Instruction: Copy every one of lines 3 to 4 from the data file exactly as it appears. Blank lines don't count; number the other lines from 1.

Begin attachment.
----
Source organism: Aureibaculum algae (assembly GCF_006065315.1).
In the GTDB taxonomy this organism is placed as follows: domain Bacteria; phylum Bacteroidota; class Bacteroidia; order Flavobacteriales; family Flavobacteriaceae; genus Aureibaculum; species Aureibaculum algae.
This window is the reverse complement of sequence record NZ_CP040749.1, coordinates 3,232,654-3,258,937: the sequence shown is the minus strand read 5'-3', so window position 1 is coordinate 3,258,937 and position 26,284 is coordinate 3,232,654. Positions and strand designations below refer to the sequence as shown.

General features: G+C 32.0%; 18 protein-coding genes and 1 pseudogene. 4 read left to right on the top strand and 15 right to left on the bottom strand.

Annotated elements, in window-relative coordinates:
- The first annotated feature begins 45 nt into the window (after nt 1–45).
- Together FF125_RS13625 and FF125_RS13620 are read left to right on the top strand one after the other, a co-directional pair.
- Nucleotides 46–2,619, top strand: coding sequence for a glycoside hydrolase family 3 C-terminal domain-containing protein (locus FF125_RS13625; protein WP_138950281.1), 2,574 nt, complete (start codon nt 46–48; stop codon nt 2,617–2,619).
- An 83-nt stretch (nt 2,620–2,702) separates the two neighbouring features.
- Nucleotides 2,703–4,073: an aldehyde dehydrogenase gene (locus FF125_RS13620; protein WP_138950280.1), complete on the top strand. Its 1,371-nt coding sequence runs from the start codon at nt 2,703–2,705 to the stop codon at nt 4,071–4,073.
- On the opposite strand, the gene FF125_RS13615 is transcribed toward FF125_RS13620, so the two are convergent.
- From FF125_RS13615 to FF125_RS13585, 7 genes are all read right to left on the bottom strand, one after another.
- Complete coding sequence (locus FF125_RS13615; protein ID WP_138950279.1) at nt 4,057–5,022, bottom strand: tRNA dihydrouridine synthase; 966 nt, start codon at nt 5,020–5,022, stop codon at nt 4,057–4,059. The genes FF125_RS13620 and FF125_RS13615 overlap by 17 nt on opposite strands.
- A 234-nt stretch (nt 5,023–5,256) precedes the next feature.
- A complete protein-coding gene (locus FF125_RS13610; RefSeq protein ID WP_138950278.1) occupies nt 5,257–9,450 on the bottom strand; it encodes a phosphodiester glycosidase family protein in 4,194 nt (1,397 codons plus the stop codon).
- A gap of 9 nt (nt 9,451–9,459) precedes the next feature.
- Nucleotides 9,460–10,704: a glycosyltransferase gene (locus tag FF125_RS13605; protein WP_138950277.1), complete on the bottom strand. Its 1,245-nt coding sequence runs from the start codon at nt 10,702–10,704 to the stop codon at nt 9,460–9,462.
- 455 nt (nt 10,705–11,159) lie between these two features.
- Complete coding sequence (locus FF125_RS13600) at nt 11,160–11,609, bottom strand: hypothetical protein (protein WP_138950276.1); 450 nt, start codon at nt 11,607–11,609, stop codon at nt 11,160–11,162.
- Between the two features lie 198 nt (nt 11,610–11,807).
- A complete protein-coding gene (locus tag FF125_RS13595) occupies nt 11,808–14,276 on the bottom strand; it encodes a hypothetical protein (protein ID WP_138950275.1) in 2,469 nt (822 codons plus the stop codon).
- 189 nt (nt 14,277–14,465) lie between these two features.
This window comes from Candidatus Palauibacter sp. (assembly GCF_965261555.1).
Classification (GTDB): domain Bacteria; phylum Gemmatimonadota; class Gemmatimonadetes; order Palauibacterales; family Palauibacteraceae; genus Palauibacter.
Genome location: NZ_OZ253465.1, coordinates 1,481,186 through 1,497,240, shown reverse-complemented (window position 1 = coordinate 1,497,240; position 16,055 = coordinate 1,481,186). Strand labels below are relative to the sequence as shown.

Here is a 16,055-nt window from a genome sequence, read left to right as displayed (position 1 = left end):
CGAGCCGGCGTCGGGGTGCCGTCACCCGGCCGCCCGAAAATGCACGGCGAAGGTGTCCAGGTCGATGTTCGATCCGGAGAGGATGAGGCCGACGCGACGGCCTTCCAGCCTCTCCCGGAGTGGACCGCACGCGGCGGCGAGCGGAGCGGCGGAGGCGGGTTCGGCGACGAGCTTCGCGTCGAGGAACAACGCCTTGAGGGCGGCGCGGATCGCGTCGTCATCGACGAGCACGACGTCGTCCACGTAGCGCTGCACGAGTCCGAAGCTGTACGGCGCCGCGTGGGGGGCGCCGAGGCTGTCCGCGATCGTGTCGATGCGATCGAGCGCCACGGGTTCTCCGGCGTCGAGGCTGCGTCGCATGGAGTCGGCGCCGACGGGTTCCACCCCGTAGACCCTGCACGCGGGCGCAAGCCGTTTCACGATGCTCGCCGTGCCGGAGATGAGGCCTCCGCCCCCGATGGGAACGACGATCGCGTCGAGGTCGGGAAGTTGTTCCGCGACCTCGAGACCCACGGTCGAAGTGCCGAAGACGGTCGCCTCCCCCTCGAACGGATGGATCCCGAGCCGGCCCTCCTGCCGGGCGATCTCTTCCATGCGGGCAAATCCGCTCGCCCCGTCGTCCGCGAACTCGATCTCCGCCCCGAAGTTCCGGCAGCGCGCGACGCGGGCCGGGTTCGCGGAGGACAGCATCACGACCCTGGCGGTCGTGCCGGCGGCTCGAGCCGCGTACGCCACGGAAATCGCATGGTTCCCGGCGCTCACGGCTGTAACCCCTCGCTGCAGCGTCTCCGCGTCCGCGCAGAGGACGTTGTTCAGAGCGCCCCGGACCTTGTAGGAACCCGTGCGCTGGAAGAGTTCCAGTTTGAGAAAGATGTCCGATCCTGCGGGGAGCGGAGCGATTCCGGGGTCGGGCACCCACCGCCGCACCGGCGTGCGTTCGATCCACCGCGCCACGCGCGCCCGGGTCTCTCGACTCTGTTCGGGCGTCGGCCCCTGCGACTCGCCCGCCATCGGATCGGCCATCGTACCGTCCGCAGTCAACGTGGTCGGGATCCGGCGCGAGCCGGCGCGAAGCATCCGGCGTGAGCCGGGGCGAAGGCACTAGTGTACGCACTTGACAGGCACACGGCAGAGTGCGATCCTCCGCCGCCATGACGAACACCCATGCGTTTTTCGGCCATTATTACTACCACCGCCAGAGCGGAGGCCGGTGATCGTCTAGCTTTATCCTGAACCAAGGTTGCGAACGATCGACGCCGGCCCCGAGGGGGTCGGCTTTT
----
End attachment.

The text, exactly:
This window is the reverse complement of sequence record NZ_CP040749.1, coordinates 3,232,654-3,258,937: the sequence shown is the minus strand read 5'-3', so window position 1 is coordinate 3,258,937 and position 26,284 is coordinate 3,232,654. Positions and strand designations below refer to the sequence as shown.

General features: G+C 32.0%; 18 protein-coding genes and 1 pseudogene. 4 read left to right on the top strand and 15 right to left on the bottom strand.